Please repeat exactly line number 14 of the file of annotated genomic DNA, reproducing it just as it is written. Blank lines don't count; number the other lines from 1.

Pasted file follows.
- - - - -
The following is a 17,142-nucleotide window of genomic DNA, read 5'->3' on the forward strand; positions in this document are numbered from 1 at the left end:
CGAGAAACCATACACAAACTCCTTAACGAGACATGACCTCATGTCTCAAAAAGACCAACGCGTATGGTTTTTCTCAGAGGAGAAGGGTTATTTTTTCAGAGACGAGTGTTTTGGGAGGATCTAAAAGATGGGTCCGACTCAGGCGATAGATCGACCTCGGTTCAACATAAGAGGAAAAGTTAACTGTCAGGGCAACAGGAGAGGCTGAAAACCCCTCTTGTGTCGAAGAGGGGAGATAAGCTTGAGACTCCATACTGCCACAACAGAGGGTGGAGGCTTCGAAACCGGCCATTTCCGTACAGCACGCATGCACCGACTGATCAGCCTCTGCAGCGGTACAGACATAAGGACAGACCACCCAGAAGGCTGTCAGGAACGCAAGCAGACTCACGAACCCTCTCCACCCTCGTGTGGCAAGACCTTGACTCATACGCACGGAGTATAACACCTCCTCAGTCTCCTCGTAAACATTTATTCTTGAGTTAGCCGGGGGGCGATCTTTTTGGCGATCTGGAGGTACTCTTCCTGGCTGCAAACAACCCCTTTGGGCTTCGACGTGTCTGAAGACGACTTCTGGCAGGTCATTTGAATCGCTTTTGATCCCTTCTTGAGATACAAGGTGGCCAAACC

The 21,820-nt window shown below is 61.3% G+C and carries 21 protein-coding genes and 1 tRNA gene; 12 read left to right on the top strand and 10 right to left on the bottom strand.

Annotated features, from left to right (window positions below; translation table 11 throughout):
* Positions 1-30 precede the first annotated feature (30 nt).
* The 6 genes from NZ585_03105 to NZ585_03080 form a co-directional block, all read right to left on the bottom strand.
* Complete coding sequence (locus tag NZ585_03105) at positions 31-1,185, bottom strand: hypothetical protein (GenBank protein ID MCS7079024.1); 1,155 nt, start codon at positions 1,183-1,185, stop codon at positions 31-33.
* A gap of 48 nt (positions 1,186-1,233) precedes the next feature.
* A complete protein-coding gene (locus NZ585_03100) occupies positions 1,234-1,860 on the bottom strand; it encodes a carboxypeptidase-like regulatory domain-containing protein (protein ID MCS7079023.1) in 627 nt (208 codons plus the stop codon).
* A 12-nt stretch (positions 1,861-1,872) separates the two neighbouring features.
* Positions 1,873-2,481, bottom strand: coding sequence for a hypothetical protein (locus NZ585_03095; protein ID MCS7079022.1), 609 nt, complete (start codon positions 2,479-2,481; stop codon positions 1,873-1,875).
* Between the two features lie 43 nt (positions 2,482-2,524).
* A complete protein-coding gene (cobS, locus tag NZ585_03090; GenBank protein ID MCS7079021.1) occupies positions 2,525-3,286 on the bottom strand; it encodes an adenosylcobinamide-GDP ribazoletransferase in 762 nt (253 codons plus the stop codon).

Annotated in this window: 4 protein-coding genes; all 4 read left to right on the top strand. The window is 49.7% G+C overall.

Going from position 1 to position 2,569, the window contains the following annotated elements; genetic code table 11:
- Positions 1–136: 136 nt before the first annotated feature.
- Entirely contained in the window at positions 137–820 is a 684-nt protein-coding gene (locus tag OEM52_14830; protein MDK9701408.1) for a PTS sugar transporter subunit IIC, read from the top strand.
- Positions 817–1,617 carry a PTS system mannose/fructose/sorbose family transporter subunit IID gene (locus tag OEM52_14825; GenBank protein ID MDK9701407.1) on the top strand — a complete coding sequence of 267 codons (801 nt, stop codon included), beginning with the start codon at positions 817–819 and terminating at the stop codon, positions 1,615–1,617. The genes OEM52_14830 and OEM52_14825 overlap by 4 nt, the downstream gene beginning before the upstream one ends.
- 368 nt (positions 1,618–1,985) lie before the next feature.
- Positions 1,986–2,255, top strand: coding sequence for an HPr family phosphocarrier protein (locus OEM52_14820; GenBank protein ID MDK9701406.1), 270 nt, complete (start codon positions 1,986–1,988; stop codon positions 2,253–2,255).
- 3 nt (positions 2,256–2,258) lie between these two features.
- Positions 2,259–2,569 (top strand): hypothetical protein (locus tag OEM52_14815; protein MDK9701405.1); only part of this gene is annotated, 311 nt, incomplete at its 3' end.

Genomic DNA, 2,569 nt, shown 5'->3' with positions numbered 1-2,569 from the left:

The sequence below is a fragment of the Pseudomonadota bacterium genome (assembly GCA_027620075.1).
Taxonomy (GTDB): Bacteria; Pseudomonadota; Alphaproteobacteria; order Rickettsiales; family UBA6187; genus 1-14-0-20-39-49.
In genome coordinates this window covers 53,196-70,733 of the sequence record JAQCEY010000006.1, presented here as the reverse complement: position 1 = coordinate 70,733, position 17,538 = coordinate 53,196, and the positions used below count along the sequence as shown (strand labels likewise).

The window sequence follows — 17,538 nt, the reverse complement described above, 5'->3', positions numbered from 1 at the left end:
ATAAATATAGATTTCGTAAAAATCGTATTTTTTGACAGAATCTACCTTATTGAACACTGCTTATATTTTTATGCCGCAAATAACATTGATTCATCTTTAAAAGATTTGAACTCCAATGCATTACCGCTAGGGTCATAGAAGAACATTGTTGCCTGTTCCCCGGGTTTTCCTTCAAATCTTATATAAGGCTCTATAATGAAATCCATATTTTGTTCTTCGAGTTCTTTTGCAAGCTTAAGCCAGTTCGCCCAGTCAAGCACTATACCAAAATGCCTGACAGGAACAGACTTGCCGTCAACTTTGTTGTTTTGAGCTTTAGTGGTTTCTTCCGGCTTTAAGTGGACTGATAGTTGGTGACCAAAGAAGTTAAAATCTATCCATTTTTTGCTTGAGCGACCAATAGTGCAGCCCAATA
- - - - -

Annotated in this window: 4 protein-coding genes; all 4 read left to right on the top strand. The window is 49.7% G+C overall.